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Executive Summary

  • On May 16, 2024, the Illinois House of Representatives approved Senate Bill 2979 (the “Bill”), which amends the Illinois Biometric Information Privacy Act (“BIPA”) to limit damages to one violation per individual, rather than each instance their biometric information is captured, collected, disclosed, redisclosed, or otherwise disseminated.
  • The Bill is intended to be prospective, and not retroactive, and therefore, would not apply to pending BIPA cases.
  • The amendment is to take effect immediately upon becoming law.

BIPA Overview

  • Enacted in 2008, BIPA governs commercial use of biometric data, such as fingerprints, handprints, voiceprints, retina or iris scans, and facial geometry characteristics captured by facial recognition systems.
  • “Biometrics” is the measurement and statistical analysis of an individual’s physiological characteristics. The technology associated with biometrics is frequently used to verify personal identity, such as for timekeeping, building security, point-of-sale systems, and  commercial applications.
  • Before collecting biometric data, companies must provide notice and obtain written consent from the individual subject to the biometrics collection. BIPA requires a “written release,” which means informed written consent or, in the context of employment, a release executed by an employee as a condition of employment. This written release must be signed and include (i) the individual’s acknowledgement that they have read the company's biometric data policy and (ii) the individual’s express consent to the collection and use of their biometrics.

BIPA Amendment: Damages Limits

On May 16, 2024, the Illinois House passed Senate Bill 2979 by a vote of 81-30-0. The Bill was previously passed by the Illinois Senate on April 11, 2024, and now goes to Governor J.B. Pritzker for signature.

Notably, the Bill amends damages as it pertains to two subsections under BIPA concerning: (i) the collection or capture of biometrics identifiers or information, and (ii) prohibiting their disclosure, without consent. Under the proposed amendment, an entity would potentially commit a single violation under each subsection, but relief would be limited to “at most, one recovery[.]”

Significantly, the Bill addresses the troubling trend of plaintiffs seeking monumental damages under BIPA. This legislative action is a direct response to the Illinois Supreme Court’s 2023 decision in Cothron v. White Castle. The Cothron Court ruled that a separate claim for damages accrues under Sections 15(b) and 15(d) every time a private entity collects or discloses an individual’s biometric identifier or information. In its original form, BIPA stated that an individual may be entitled to $1,000 or actual damages for each negligent violation, or $5,000 or actual damages for each reckless or intentional violation. Thus, the Court’s decision in Cothron to apply a “per-scan” statutory damages interpretation exposed companies to catastrophic damages awards for BIPA violations, as highlighted by White Castle’s argument that class-wide damages could total more than $17 billion. Recognizing the potential for such devastating liability, the Court called on the Illinois Legislature to review these policy concerns and make clear its intent regarding the assessment of damages under the Act.

Accordingly, the proposed amendment limits plaintiffs’ recovery of damages under BIPA. Specifically, the Bill amends Sections 15(b) and 15(d) to state that an “aggrieved person is entitled to, at most, one recovery” under each sub-section of the Act. In other words, instead of constituting each scan or collection of an individual’s biometric identifier as a separate claim under BIPA, the proposed amendment limits the available damages to one violation per aggrieved person (provided the collection occurs via “the same method”).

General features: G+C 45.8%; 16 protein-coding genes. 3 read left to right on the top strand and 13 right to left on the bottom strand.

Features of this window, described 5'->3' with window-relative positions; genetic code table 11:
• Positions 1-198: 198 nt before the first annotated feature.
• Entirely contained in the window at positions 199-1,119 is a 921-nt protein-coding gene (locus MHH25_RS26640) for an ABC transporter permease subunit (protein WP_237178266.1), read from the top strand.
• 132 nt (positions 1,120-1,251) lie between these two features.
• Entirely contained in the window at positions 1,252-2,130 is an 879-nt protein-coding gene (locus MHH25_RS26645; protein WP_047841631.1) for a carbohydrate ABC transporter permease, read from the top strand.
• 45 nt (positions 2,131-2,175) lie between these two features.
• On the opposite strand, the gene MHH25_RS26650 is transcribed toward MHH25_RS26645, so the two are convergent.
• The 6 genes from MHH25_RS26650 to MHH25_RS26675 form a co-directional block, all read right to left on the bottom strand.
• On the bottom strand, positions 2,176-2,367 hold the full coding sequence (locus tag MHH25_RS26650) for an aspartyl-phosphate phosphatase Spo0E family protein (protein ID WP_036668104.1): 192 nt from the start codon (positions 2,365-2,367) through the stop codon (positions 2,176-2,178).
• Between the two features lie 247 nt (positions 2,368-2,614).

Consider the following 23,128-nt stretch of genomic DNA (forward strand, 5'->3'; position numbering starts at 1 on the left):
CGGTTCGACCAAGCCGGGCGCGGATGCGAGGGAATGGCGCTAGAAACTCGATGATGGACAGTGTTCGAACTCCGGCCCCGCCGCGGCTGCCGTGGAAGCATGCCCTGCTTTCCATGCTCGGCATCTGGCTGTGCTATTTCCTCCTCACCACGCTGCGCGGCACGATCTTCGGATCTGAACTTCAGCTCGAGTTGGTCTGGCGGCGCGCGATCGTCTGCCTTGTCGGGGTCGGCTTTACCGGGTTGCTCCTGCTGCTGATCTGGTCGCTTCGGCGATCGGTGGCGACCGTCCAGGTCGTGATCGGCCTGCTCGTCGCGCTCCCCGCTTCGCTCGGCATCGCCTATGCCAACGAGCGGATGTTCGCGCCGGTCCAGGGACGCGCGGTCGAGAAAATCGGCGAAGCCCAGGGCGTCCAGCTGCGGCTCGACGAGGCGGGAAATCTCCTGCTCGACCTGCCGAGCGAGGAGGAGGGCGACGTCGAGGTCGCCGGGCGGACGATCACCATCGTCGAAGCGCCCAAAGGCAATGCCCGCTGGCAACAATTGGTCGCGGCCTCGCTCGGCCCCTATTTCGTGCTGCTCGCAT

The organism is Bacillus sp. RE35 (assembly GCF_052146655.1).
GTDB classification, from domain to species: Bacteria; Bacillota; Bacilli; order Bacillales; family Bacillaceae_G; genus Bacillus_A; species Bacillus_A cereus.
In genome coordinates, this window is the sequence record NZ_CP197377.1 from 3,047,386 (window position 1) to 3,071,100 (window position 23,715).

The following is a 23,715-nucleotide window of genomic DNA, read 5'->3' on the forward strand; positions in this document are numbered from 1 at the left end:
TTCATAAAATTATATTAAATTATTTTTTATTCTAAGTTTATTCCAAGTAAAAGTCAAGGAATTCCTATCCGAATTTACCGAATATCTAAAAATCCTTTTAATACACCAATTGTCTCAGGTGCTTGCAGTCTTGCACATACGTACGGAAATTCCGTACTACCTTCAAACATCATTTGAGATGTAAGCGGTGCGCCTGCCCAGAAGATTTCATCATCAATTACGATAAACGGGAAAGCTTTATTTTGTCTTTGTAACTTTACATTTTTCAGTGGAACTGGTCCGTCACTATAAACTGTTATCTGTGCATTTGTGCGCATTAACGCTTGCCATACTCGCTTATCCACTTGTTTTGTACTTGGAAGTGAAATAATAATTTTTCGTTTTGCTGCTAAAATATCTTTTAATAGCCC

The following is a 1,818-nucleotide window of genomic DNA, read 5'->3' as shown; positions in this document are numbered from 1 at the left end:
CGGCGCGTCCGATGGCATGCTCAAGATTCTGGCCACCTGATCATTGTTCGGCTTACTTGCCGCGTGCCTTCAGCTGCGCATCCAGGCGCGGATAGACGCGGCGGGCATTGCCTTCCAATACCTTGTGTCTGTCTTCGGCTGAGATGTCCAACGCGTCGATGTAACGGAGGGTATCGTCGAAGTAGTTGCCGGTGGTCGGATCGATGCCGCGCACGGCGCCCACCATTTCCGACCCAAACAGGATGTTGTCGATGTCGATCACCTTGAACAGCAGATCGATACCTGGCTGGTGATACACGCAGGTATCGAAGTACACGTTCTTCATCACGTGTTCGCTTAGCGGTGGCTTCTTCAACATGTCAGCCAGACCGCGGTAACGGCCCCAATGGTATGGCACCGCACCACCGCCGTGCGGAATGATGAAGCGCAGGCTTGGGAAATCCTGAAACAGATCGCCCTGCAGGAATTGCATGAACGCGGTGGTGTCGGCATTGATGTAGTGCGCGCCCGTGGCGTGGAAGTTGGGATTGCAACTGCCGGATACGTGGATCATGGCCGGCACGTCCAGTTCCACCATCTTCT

BIPA Amendment: Written Release

As noted above, a written release is a key requirement under BIPA, and the Bill amends BIPA to insert the term “electronic signature” into the definition of “written release.” The Bill defines “electronic signature”  to include “an electronic sound, symbol, or process attached to or logically associated with a record and executed or adopted by a person with the intent to sign the record.” By confirming that a written release can include an electronic signature, the Bill furnishes greater flexibility and efficiency for how employers can obtain an employee’s permission to collect and use their biometric information.

Takeaway for Employers

It is too soon to determine how the Bill will impact the BIPA litigation landscape, particularly for the hundreds of BIPA cases currently pending throughout Illinois to which the amendment will not apply. At a minimum, this amendment significantly curtails the liability exposure and is welcome news for private entities subject to BIPA. By limiting damages to one violation per individual, companies doing business in Illinois will no longer be driven to bankruptcy by the astronomical damages awards seemingly authorized by the per-scan theory of claim accrual adopted by the court majority in Cothron. Indeed, the Bill aligns with the remedial purpose of BIPA, which was intended to promote adoption of commonsense data privacy practices so as to minimize the risk of biometric data being improperly accessed or used. Nonetheless, although the Bill helps protect businesses from potentially devastating penalties, employers should still continue to evaluate their liability under and compliance with all aspects of BIPA.

If you have any questions about how this BIPA amendment may impact your business operations or regarding any active and/or potential BIPA class actions, please contact Kevin Borozan or any other member of Masuda Funai’s Employment, Labor and Benefits Group.

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